Banc of California Acquires Deepstack in Payment Processing
- Banc of California has acquired Deepstack Technologies for $24 million, a cash and stock transaction that will expand the bank’s business into payment processing, the company announced this month.
- Through Deepstack, the Santa Ana, Calif.-based bank said it will market payment processing services to embedded software vendors (ISVs), e-commerce marketplaces, fintechs and other businesses. other merchants looking to integrate payments into their software and websites.
- As part of the transaction, which consisted of 70% cash and 30% stock, Banc of California acquired Deepstack’s assets, including the company’s intellectual property and certain customers, according to a statement.
Overview of the dive:
The acquisition gives the bank access to predictable commission revenue and allows the bank to capture a greater share of revenue per transaction, Banc of California said.
“There is a clear opportunity for a bank with the right technology to become a one-stop-shop to simplify and streamline payments for businesses while providing faster access to funds and improved reporting capability,” said Jared Wolff, president and chief executive officer of the bank, to analysts. during a call to discuss the case. “With the acquisition of Deepstack Technologies’ technology and payment platform, we believe Banc of California will be able to fill this void and offer a complete suite of payment solutions for our target market that is unmatched. by one of our regional banking competitors.”
Banc of California said it expects to complete the integration of Deepstack’s technology into its internal platform during the fourth quarter of this year.
The deal will position the bank closer to existing and potential customers, said Wolff, who likened the company to Banking-as-a-Service (BaaS), an increasingly popular business model among community banks.
“We could have leased our charter to some fintechs to generate fee revenue, but we would have no contact or opportunity with the end user who was likely a consumer,” he said. “What makes this transaction so special is rather that we are investing in a solution that is very attractive to our existing customers, but also offers perhaps an even greater opportunity with new customers who are the same commercial customers. targets we would like.”
Banc of California will also have access to customer payment information, which the bank hopes to use for credit purposes, Wolff said.
“Payment processing provides in-depth knowledge of their business needs, which will give us an advantage in developing personalized lines of credit for these customers, while our ability to provide them with same-day visibility into payments gives them advantage of developing depository relationships,” said Wolff.
Deepstack currently processes transactions through other banks, but will migrate those transactions to Banc of California once the bank activates its platform, Wolff said.
That migration won’t happen for several months, Wolff said, adding that the bank will first perform technology and platform compliance testing.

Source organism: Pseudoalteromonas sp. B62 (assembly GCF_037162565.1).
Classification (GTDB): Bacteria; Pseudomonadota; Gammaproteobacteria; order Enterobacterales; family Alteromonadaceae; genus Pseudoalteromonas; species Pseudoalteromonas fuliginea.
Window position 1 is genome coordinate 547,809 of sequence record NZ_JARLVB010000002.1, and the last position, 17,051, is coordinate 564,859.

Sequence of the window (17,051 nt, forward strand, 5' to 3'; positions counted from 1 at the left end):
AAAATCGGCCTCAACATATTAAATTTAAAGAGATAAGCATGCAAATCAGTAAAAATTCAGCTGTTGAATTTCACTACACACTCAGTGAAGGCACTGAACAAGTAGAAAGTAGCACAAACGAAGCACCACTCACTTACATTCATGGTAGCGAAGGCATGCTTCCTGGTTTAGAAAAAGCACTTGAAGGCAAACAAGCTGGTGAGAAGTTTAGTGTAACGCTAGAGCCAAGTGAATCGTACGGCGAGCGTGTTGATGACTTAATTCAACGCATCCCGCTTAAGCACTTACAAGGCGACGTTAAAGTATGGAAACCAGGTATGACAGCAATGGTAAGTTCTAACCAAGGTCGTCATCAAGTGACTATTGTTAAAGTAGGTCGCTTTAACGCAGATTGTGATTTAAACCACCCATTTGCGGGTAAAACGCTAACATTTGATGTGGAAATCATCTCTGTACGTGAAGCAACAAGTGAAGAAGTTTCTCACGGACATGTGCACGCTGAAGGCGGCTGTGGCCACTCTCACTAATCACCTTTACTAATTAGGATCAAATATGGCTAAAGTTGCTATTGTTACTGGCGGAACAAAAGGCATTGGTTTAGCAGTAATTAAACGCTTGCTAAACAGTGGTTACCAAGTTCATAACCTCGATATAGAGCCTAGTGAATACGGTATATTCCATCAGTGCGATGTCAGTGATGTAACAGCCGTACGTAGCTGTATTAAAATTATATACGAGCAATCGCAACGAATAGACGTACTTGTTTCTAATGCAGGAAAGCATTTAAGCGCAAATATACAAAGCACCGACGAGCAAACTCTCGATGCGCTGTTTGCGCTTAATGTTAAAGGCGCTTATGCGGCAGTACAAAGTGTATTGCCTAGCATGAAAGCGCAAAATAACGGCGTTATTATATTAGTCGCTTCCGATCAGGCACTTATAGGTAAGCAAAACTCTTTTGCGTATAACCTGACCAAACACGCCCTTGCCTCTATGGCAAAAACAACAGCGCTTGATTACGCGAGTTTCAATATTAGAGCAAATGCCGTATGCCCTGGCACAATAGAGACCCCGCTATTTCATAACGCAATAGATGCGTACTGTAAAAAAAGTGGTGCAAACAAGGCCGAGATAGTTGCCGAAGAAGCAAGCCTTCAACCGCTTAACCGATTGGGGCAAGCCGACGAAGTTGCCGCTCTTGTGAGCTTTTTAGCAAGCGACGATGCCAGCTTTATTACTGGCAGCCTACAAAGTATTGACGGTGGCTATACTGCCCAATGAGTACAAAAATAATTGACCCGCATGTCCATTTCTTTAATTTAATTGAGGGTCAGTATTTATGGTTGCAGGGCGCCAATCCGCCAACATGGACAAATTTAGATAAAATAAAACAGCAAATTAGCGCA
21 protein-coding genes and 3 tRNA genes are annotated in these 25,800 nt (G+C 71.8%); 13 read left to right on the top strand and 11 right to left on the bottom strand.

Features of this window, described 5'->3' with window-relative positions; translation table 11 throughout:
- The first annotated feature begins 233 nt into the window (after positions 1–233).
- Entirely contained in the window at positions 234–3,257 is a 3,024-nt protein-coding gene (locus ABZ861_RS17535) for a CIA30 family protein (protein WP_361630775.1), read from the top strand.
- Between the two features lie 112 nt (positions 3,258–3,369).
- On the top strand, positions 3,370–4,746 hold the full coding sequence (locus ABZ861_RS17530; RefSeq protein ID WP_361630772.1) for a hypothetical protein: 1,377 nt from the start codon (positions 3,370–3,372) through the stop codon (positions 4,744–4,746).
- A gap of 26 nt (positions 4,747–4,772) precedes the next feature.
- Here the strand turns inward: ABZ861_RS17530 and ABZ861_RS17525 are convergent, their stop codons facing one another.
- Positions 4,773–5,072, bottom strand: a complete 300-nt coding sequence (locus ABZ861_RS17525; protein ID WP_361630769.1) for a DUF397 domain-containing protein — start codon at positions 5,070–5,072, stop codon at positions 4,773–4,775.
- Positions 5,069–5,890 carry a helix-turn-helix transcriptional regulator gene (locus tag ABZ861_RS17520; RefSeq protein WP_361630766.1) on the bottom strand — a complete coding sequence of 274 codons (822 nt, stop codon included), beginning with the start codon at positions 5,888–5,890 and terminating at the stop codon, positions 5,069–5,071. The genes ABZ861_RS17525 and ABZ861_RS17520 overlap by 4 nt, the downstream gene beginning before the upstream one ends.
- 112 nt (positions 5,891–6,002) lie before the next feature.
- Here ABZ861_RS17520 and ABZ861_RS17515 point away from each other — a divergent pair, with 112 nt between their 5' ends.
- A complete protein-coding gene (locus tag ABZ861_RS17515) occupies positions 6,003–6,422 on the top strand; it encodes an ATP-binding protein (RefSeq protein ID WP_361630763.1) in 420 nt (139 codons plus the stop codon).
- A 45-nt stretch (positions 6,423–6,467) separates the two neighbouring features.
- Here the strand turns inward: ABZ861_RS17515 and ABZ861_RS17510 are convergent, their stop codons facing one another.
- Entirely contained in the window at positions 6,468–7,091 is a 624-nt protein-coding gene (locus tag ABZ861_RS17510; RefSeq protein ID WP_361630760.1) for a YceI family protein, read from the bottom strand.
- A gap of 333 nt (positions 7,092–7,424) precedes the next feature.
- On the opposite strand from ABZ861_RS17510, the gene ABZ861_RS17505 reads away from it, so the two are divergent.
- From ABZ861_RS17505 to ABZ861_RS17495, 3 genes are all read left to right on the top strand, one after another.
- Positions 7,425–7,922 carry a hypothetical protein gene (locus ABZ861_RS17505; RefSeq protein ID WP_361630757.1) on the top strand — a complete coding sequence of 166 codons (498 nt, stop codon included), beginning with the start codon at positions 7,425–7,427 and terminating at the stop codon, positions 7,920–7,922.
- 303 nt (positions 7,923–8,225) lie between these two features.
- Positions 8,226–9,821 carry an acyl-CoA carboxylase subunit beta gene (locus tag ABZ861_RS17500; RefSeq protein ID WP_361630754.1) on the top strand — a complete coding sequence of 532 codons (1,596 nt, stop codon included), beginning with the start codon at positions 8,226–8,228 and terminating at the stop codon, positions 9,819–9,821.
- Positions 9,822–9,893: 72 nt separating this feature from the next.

All Deepstack employees have joined Banc of California and its three executives have entered into three-year employment contracts with the bank, according to the financial institution.
“We are thrilled to join Banc of California and provide a complete payment solution to customers that very few banks and payment processors are able to offer,” deepstack President Jayme Amirie said in a statement. “ISVs and technology companies are tired of piecemeal integrated payment and funding solutions and limited interactions with the underlying bank. By partnering with Banc of California, we can offer our customers industry-leading payment technology solutions to enable them to seamlessly integrate and monetize their platforms, while providing customers with faster access to funds from receivables. on credit cards, same-day account visibility, and better reporting and account reconciliation.”
Payments as a service
Payment fintechs are particularly relevant in the financial services arena as demand for payments as a service (PaaS) grows, said Daniela Hawkins, chief executive of consulting firm Capco.
“Financial services firms have struggled for years with the build-or-buy option for emerging technologies, but with the accelerating rate of change in the payments space, many financial institutions are considering the ‘option to acquire,’ she said in an email. “Identifying a fintech with the right technology capabilities, brand and vision will allow FIs to tap into new revenue streams.”
JPMorgan Chase, the world’s largest merchant services provider by transaction volume, according to the Nilson Report, recently announced its own bid for a payments-related business.
The bank plans to buy payments startup Renovite in a bid to update the services it offers to merchants for the acquisition of their card paymentsthe bank announced this month.
JPMorgan, which is investing heavily in its payment processing capabilities in the face of the growing threat from non-bank competitors such as Stripe and Block, is also experimenting with a new “pay by bank” offering, which would allow merchants to take payment directly on the a customer’s account. Bank account, according to the Financial Times.
The bank plans to launch the offering next year and is in talks with at least one fintech company about a partnership to provide infrastructure support, according to the Financial Times, which cited people with knowledge of the matter.